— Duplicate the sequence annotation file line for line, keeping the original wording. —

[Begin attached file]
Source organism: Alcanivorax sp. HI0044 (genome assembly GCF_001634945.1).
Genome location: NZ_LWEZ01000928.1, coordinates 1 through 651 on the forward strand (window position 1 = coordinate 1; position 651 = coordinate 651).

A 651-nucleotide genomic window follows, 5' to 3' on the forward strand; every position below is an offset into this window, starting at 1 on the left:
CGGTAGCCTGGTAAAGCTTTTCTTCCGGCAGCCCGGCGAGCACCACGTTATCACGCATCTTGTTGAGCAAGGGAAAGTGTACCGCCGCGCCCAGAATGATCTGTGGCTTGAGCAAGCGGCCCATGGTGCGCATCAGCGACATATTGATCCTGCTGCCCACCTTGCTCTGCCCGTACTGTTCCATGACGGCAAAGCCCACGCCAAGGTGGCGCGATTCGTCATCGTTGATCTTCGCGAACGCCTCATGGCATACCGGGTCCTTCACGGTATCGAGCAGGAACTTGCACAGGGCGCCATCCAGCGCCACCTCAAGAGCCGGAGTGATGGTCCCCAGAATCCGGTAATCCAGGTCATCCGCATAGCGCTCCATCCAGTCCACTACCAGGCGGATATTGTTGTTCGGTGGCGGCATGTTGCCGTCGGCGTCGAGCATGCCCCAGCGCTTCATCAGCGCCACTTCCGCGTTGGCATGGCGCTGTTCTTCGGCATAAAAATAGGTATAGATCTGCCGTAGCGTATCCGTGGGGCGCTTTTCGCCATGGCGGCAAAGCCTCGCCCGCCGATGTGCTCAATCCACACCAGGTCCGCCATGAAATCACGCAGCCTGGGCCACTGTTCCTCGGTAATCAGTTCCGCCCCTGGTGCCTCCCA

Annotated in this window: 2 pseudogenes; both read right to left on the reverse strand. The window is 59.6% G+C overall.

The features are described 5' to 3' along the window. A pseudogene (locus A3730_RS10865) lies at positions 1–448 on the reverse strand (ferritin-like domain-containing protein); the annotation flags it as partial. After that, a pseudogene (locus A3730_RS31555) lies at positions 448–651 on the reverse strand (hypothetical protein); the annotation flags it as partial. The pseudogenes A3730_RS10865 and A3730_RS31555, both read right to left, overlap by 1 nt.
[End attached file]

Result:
Source organism: Alcanivorax sp. HI0044 (genome assembly GCF_001634945.1).
Genome location: NZ_LWEZ01000928.1, coordinates 1 through 651 on the forward strand (window position 1 = coordinate 1; position 651 = coordinate 651).

A 651-nucleotide genomic window follows, 5' to 3' on the forward strand; every position below is an offset into this window, starting at 1 on the left:
CGGTAGCCTGGTAAAGCTTTTCTTCCGGCAGCCCGGCGAGCACCACGTTATCACGCATCTTGTTGAGCAAGGGAAAGTGTACCGCCGCGCCCAGAATGATCTGTGGCTTGAGCAAGCGGCCCATGGTGCGCATCAGCGACATATTGATCCTGCTGCCCACCTTGCTCTGCCCGTACTGTTCCATGACGGCAAAGCCCACGCCAAGGTGGCGCGATTCGTCATCGTTGATCTTCGCGAACGCCTCATGGCATACCGGGTCCTTCACGGTATCGAGCAGGAACTTGCACAGGGCGCCATCCAGCGCCACCTCAAGAGCCGGAGTGATGGTCCCCAGAATCCGGTAATCCAGGTCATCCGCATAGCGCTCCATCCAGTCCACTACCAGGCGGATATTGTTGTTCGGTGGCGGCATGTTGCCGTCGGCGTCGAGCATGCCCCAGCGCTTCATCAGCGCCACTTCCGCGTTGGCATGGCGCTGTTCTTCGGCATAAAAATAGGTATAGATCTGCCGTAGCGTATCCGTGGGGCGCTTTTCGCCATGGCGGCAAAGCCTCGCCCGCCGATGTGCTCAATCCACACCAGGTCCGCCATGAAATCACGCAGCCTGGGCCACTGTTCCTCGGTAATCAGTTCCGCCCCTGGTGCCTCCCA

Annotated in this window: 2 pseudogenes; both read right to left on the reverse strand. The window is 59.6% G+C overall.

The features are described 5' to 3' along the window. A pseudogene (locus A3730_RS10865) lies at positions 1–448 on the reverse strand (ferritin-like domain-containing protein); the annotation flags it as partial. After that, a pseudogene (locus A3730_RS31555) lies at positions 448–651 on the reverse strand (hypothetical protein); the annotation flags it as partial. The pseudogenes A3730_RS10865 and A3730_RS31555, both read right to left, overlap by 1 nt.